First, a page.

Anonymous said...

Thanks for the Google Maps tip. I just ran a few zip codes in Santa Monica and it was quite a suprise. Keep up the good work!

Darv said...

Dons retarded cap....

I don't find the option to choose a map of type "Real Estate" as stated in the directions?

latesummer2009 said...

The directions have been edited and you should be able to use them now. Thanks for the note.

Darv said...

Awesome! Thanks for the quick follow-up.

Very useful & interesting...

Anonymous said...

Hmm... is this info for real? How to check on THAT? If it is for real... OMG... is all.

I live in the 90036 area... here's a tidbit of info (from that I find hard to process:

household income: $46,903
average house value: $739,500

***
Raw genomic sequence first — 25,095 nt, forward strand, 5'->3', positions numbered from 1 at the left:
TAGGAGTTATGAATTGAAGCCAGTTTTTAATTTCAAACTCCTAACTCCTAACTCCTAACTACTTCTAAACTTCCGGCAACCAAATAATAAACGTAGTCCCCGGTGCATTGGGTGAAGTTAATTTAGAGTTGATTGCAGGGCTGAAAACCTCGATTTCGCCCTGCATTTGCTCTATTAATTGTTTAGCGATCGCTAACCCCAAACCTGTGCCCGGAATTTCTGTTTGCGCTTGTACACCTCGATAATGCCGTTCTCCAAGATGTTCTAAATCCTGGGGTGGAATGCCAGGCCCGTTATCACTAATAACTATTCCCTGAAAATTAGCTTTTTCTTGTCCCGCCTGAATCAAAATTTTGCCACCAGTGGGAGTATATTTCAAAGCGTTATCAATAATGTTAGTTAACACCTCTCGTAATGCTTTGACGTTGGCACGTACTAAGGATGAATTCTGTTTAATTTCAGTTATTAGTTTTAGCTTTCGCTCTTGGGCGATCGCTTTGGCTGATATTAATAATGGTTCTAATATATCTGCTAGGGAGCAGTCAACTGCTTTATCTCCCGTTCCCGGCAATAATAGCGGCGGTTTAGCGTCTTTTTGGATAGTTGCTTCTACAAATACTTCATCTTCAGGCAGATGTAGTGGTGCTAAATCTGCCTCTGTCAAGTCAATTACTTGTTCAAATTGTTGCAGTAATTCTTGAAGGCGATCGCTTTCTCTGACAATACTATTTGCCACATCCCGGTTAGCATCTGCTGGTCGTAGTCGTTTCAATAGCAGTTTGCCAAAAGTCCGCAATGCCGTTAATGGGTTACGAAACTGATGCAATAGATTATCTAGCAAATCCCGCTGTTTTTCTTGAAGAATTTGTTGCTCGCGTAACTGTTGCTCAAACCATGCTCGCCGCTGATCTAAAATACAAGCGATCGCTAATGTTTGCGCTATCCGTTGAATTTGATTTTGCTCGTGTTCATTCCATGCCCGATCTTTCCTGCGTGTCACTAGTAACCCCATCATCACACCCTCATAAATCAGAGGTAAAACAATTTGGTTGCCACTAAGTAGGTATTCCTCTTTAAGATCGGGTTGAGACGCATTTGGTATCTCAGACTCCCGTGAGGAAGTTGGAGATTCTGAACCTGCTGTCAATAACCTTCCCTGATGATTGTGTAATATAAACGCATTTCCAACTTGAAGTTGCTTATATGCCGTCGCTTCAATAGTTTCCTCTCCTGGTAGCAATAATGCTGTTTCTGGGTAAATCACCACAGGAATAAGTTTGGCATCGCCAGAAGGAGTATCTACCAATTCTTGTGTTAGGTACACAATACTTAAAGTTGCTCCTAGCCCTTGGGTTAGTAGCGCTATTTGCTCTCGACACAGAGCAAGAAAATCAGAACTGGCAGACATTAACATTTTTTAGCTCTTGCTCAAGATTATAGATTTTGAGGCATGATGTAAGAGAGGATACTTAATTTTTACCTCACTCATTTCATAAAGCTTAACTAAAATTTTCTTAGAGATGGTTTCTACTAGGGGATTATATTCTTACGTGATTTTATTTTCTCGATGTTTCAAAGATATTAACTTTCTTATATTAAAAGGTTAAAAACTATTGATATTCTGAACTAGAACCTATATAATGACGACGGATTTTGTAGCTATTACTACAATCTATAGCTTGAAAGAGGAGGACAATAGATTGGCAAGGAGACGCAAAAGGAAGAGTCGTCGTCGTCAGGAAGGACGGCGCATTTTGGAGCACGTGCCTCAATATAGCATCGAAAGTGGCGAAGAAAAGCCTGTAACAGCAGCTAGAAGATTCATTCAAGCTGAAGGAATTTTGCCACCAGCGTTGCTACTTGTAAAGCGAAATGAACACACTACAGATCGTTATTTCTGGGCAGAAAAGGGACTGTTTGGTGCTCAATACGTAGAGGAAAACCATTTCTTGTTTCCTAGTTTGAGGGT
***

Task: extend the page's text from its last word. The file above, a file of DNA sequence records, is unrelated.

Signing "Anonymous" 'cuz I don't understand this form... 'cuz I'm so dumb I can't understand these incomes vs. house values I suppose... but I'm


Anonymous said...

Not sure if all caught this, but per the little side lined LA Times article this morning, "Schools To Raise Taxes", seems property taxes will be almost be doubling in the next two years (by 2012).

You missread the article. School taxes are a small portion of the overall property tax bill. Their portion will double next few years.

Anonymous said...

Annon 9.20, thank you for the correction. I shall wear the Scarlet letters "RCC" for "reading comprehension challenged" around the neighborhood all day! I knew something was up with that, and I could not believe my interpretation was correct. I guess I just got all frothed up. Thank you for the clarification! Sorry to lead any down the wrong path! latesummer2009, please delete if you feel it would avoid future confusion!

Jon H said...

This is a fantastic tool! Thanks LS2009.

Can anyone tell me why some properties have a letter in a balloon (i.e. "A", "B") and some are just dots? Do the dots mean that the property is not for sale?